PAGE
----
When you said “build a new building,” my first thought was that a progressive health system would sell an existing building and use the money move services to where consumers are. Along those lines, considering the rise of digital health and virtual hospitals, who will set the direction that defines exactly what a health system looks like?

The healthcare system of the future will continue the evolution we’re on, which is that health systems are looking to manage the breadth that they provide, give a closed ecosystem, so that they can care for their communities. They’re going to look to contract in broader ways for the health of the population. Now we’ve been saying that for decades, but we’re going to be right one of these days. That makes too much sense that we’re going to get into these Kaiser or Mayo-like health systems that are going to be resplendent across the entire nation. That just makes too much sense for it not to be true. There’s always going to be a need for a physical footprint for high-acuity people. But more and more of the care is going to move outpatient, more and more of the care is going to move to the home, and more and more of the care is going to move to a virtual environment.

What I fear is going to happen is that the haves and the have-nots are going to continue to become more disparate. That’s going to be a real problem, in terms of health equity, rural care, and the underserved. That’s trend that we need to be careful about, because the haves are willing to invest and gain some efficiencies, and the have-nots aren’t getting reimbursed at the level they need to continue to invest and evolve.

While we were all setting up vaccination sites and figuring out telehealth, federal rules took effect that covered price transparency, information blocking, and ADT notification. Are hospitals ready to address those?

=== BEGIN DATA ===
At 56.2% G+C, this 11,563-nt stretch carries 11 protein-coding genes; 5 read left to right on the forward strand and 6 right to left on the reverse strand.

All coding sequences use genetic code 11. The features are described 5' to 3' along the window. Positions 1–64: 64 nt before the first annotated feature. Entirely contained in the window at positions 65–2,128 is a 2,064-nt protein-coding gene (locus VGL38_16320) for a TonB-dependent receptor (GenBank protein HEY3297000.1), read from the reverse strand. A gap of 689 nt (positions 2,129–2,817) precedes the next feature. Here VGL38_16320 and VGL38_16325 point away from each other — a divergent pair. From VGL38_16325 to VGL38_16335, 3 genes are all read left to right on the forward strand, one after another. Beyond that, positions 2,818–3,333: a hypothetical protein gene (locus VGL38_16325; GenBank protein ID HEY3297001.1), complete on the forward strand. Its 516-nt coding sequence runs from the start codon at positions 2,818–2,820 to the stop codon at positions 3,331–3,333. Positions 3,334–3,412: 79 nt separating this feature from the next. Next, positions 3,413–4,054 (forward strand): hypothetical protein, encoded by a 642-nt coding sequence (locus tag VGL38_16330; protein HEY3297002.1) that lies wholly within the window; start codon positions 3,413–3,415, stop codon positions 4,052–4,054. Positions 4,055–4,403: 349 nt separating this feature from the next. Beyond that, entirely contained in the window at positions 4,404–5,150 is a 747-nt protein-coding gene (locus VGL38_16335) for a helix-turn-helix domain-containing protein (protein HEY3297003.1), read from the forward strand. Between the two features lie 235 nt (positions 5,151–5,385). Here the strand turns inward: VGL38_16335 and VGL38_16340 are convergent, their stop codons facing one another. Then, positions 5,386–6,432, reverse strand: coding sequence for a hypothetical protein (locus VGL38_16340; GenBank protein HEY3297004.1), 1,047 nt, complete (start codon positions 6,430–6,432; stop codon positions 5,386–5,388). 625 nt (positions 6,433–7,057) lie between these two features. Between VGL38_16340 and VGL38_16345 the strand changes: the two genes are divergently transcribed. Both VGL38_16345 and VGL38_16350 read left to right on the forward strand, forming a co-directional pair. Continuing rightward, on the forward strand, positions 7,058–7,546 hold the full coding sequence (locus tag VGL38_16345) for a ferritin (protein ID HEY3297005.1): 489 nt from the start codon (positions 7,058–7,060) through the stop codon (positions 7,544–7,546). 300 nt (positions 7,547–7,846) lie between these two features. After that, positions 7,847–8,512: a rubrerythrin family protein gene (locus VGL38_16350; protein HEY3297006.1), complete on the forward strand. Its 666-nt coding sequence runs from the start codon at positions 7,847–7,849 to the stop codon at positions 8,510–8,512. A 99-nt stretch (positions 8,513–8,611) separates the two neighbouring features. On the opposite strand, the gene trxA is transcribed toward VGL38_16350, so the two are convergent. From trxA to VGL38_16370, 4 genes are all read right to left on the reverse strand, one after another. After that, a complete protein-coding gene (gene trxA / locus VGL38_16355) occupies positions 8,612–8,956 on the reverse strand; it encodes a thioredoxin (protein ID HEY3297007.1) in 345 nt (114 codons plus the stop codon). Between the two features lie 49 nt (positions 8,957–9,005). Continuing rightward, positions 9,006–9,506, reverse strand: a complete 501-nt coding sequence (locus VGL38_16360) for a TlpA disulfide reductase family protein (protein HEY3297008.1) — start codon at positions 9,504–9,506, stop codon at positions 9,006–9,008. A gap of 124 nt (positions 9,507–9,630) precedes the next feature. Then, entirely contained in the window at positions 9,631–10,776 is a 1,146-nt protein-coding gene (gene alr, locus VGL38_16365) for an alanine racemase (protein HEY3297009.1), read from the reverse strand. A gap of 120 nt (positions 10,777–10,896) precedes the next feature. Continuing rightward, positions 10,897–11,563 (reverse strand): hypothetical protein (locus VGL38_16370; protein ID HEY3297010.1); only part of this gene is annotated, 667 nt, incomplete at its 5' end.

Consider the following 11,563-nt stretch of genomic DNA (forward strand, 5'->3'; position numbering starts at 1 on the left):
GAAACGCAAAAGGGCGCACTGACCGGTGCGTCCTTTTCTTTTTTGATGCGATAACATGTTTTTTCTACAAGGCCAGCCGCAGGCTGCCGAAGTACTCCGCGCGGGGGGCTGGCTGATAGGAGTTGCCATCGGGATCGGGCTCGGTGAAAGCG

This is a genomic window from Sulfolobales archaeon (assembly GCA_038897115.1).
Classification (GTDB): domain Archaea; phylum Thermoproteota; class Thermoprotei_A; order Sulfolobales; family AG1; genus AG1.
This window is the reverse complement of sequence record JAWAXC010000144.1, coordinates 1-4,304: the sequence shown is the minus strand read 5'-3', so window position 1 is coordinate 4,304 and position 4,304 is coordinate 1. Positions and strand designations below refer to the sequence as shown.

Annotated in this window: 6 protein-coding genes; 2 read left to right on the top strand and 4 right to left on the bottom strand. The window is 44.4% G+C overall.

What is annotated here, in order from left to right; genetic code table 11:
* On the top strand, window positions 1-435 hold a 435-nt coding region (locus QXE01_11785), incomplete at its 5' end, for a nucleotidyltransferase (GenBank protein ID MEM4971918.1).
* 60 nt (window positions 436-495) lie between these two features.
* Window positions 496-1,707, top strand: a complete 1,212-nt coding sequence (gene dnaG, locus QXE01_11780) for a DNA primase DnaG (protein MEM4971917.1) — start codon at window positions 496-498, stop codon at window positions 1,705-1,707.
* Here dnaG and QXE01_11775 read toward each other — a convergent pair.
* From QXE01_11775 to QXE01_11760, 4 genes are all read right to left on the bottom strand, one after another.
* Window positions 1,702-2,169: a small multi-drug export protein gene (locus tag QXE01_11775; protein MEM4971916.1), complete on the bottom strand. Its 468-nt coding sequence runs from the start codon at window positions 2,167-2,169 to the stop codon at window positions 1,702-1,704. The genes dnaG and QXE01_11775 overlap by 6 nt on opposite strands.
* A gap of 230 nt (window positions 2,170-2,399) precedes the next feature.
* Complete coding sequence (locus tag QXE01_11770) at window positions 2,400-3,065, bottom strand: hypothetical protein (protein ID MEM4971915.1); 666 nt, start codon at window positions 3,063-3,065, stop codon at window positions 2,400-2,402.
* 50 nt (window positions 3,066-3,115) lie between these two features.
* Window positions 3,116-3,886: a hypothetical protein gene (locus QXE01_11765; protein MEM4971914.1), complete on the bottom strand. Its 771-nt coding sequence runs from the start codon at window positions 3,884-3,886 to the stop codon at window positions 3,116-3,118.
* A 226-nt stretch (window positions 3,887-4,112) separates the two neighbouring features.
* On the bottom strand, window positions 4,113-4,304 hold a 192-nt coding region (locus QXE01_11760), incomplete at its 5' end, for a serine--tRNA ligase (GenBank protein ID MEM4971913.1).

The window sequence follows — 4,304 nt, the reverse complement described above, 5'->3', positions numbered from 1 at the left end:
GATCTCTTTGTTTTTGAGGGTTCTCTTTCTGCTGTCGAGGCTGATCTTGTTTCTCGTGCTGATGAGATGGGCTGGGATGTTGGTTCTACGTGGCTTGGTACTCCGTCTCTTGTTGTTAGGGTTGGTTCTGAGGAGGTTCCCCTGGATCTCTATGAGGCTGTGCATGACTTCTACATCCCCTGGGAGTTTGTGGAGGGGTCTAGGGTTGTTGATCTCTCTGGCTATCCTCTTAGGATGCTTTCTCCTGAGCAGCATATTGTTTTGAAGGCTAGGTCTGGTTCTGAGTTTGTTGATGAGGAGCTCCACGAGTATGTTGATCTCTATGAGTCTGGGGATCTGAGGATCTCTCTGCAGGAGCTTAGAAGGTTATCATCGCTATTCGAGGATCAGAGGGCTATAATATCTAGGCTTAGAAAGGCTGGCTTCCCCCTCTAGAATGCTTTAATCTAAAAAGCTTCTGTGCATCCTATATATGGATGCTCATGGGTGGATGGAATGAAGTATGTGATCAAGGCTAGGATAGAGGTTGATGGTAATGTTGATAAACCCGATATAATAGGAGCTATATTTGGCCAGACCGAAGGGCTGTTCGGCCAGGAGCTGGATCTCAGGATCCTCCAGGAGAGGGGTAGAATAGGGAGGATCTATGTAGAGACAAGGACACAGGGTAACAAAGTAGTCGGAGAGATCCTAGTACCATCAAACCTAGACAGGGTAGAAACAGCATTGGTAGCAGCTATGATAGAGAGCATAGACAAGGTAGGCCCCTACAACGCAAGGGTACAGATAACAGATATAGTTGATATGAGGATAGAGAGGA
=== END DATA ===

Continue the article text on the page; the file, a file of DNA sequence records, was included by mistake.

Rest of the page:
They are aware of it. We did quite a number of advisory projects last year just to make sure that our clients are prepared for it, so I know it’s on their radar screen. I know they are reacting to it. My suspicion is they’ll be able to thread the needle, but your broader point is absolutely accurate. A lot of things have been changing.

There’s been a lot of scrutiny on information sharing and that trend is going to absolutely continue. We need to continue to move to pure interoperability and data sharing for the benefit of the consumer.That’s going to require a lot of change from the vendor landscape and from the health systems. I’ve talked to a lot of health systems and we, as an industry, still view that relationship between the health system and the patient as parochial. We view our knowledge of that patient, that consumer, as a differentiator. That thinking is probably going to have to break down over time and we will have to differentiate in other components, such as efficiency, cost, safety, and quality.

What level of interest are you seeing in robotic process automation?

There is this new uptake of RPA, which looks a lot to me like the screen scraping technologies that we used to talk about 10 years or so ago, Those certainly have their place and can be effective, but they are somewhat brittle technologies. If any of the underlying systems change, it’s a labor intensive process to identify and mirror your systems to it. The next evolution of RPA needs to be more dependent on AI and machine learning to fulfill the promise of robotic process automation, not just serve as a veneer on top of a screen scraping technology with its benefits and limitations.

Do you have any final thoughts?

In the last year, we’ve been through a black swan event. There was this period of rapid change, much of it negative. But we need to work hard to preserve the positive elements of it — the speed of change, the adoption of consumerism, and digital health. It’s an exciting time to be in our industry. We are starting to fulfill the promise of these big, monolithic EMRs. We have installed these and now can start to turn this data into information. 

I’m excited about what the next 10 years are going to bring. We have an opportunity to pivot the healthcare delivery system, and I’m excited that we will be along for the journey.